Workers in Paris have successfully completed a top-to-toe swaddling of the 50-metre Arc de Triomphe, decades after it was first imagined by the late artist Christo and his collaborator-wife Jeanne-Claude, who died in 2009.
The artist formerly known as Christo Vladimirov Javacheff, who died in May 2020, left behind detailed drawings to guarantee the successful installation of his first posthumous work, which was officially approved by the city before his death. He appointed his nephew, Vladimir Yavachev, to oversee the ‘wrap’.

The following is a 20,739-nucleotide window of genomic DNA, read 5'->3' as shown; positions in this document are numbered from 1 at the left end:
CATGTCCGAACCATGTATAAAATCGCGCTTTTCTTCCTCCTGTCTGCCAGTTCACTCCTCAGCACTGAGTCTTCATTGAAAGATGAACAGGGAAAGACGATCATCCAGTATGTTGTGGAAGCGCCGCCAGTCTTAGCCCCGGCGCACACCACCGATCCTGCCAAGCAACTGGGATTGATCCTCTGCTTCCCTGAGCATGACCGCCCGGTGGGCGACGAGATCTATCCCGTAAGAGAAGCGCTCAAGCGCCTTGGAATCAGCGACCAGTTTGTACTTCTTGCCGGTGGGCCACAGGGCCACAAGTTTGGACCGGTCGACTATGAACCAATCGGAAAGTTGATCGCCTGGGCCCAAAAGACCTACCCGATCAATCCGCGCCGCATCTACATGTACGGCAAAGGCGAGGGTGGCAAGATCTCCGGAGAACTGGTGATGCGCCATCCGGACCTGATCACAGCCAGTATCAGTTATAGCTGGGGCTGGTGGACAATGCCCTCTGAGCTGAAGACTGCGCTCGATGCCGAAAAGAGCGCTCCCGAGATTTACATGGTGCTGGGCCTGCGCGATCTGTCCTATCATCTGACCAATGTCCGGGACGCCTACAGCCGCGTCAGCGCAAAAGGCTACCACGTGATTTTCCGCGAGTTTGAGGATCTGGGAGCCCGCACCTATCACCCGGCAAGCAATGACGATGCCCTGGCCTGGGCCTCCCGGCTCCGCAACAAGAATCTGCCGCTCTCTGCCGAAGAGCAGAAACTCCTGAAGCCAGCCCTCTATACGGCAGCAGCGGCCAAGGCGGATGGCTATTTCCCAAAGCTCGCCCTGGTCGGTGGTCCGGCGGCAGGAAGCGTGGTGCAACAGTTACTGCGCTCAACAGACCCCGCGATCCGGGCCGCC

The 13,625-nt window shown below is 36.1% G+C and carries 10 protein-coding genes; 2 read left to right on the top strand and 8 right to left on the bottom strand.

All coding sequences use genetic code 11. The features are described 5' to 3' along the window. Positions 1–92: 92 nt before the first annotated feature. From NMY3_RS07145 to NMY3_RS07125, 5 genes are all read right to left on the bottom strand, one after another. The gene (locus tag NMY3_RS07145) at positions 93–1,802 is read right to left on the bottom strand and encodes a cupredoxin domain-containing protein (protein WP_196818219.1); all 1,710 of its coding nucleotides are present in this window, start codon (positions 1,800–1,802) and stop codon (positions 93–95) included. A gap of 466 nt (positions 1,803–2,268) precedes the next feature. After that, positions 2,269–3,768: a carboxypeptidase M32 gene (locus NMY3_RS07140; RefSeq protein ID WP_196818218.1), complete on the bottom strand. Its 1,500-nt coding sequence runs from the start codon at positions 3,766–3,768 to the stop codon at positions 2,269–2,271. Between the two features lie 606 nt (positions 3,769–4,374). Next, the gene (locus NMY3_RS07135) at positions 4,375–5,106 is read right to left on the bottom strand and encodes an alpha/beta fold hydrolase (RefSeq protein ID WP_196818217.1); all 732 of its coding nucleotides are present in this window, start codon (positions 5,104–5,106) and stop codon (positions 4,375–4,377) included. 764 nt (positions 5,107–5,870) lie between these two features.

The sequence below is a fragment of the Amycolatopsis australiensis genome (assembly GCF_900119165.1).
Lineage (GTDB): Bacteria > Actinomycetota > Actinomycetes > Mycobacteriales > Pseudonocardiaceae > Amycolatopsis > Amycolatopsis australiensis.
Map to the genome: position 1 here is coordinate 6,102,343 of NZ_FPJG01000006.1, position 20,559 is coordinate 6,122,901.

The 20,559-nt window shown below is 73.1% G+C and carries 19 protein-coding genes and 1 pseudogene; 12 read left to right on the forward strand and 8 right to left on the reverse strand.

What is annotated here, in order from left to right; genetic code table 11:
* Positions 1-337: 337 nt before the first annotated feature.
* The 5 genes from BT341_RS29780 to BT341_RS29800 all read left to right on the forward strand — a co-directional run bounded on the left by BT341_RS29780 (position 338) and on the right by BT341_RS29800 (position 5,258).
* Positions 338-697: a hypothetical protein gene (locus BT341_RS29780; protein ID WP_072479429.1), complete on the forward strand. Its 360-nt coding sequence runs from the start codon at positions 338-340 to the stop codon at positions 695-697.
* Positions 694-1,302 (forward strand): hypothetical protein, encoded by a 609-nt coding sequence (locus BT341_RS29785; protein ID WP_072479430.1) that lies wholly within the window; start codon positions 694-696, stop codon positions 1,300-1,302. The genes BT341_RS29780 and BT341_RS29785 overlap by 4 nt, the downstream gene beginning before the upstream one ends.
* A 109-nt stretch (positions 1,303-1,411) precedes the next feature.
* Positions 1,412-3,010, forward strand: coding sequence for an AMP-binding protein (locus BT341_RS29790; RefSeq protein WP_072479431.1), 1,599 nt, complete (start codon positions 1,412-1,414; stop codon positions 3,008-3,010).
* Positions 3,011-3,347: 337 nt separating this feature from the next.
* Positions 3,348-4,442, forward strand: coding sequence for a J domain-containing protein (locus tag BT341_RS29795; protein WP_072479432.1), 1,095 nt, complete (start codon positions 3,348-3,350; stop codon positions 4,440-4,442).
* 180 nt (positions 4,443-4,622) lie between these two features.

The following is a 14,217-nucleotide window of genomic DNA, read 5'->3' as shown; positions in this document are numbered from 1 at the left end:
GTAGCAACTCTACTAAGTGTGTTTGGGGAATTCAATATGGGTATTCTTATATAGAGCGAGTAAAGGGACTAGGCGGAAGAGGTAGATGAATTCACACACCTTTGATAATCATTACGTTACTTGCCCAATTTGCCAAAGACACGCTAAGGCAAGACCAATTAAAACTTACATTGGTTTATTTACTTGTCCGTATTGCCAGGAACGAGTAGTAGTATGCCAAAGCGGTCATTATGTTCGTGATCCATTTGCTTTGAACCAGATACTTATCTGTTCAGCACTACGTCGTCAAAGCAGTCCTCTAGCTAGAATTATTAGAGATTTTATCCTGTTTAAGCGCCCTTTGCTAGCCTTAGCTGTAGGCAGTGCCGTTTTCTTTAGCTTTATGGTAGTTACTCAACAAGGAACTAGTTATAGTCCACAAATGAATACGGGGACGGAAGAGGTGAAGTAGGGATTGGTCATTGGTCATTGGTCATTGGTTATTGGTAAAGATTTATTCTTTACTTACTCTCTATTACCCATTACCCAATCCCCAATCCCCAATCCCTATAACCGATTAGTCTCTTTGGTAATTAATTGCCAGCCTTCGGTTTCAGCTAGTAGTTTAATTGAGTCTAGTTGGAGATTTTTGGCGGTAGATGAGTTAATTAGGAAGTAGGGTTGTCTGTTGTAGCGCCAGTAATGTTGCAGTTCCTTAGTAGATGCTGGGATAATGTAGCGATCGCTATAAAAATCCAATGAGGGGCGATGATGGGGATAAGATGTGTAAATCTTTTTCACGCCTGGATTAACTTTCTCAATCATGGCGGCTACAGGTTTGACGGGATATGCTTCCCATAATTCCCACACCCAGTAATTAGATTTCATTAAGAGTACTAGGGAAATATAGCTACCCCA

The icy-blue fabric – all 25,000 square metres of it – was draped over a scaffold by abseilers and fastened by a series of red cords. The feat took two days.
‘L’Arc de Triomphe, Wrapped‘ will officially open on 18 September and remain for two weeks before being dismantled. A concurrent exhibit at Sotheby’s in Paris titled The Final Christo will auction off the artists’ original plans, photos and architectural plans for the event.
In 1985 Christo and Jeanne-Claude wrapped Paris’s Pont Neuf in golden fabric.